The District of Columbia City Council established a state-run health insurance marketplace under the ACA. The legislation establishing the District of Columbia Health Benefit Exchange Authority was signed into law by Mayor Vincent Gray (D) in January 2012. The bill was also subject to review by the U.S. Congress. This is the typical process for legislation in the District of Columbia, and Congress rarely rejects laws passed by the District of Columbia (but it can happen).
The District of Columbia, along with 40 states, has expanded Medicaid coverage under the ACA.
DC decided early on to participate in the Medicaid expansion ahead of schedule, beginning enrollment in 2011 (in most other early-adopter states, it began in 2014). Additionally, DC’s Medicaid eligibility guidelines are among the nation’s most generous, with Medicaid coverage for adults extending to at least 215% of the poverty level (versus 138% in most states).
So people who are covered by Medicaid in DC might find that they have to transition to a private plan in the exchange if they move to another state. They would qualify for premium subsidies, but the amount they spend on out-of-pocket costs and premiums would be higher in another state.
Read more about Medicaid coverage expansion in Washington, DC.
The District of Columbia enacted legislation that limits the duration of short-term health insurance plans to three months and prohibits renewals. In addition, DC law prevents short-term health insurance coverage from excluding pre-existing conditions or basing eligibility on medical history. As of 2021, there were no insurers offering short-term health plans in DC, and that continues to be the case in 2023.
Read more about short-term health insurance in Washington, DC.
By late 2022, Medicare enrollment in DC stood at 94,739 residents. Only about 15% of DC’s population is enrolled in Medicare, versus about 19% nationwide.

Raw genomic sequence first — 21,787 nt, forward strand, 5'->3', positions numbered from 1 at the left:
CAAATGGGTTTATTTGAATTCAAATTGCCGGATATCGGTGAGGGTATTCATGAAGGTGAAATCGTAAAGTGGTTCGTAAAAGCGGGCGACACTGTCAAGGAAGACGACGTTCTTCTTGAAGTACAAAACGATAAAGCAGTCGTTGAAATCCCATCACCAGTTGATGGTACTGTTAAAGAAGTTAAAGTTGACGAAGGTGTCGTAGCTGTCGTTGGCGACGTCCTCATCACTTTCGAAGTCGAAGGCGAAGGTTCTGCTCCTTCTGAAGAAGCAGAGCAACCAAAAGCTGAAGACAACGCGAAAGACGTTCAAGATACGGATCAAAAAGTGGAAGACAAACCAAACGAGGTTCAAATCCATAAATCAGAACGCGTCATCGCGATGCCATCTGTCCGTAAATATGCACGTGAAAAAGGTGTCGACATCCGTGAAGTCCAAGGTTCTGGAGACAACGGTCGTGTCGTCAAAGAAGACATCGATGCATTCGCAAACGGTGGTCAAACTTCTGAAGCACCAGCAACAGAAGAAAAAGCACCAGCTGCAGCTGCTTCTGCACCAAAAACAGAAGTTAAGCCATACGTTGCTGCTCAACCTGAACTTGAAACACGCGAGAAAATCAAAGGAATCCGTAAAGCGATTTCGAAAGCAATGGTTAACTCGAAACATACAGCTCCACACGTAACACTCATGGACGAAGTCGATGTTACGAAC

In DC, 13% of Medicare beneficiaries are under the age of 65 and eligible for Medicare due to a disability, while the other 87% are eligible due to age (ie, being at least 65 years old).
There are no longer any Medicare Cost plans available in DC, although these plans were available prior to 2019.
Learn more about Medicare coverage in the District of Columbia, including details about Medicare Advantage plans, Medicare Part D prescription drug plans, and Medigap plans.
- District of Columbia Department of Health
- DC Health Link (individual and small business health insurance exchange)
- Department of Health Care Finance – DC Community Resources (a wide range of resources and guidance related to healthcare, family/women/children’s resources, etc.)
- DC Department of Insurance, Securities, and Banking (health insurance rate review, regulation of health plans, and broker/agent licensing and oversight)
- Washington DC Medicaid (health benefits for individuals and families in DC with modest incomes)
- Medicare Rights Center (a nationwide service, including a website and call center, that can provide information and assistance regarding all aspects of Medicare coverage and programs).
- DC Department of Aging and Community Living
Yes. The City Council in the District of Columbia approved an individual mandate, with a penalty modeled on the ACA’s penalty.
The penalty for not having coverage in 2023 is at least $700 for each adult and $350 for each child, up to $2,100 per family or 2.5% of family income that is over the federal tax filing threshold, whichever is greater *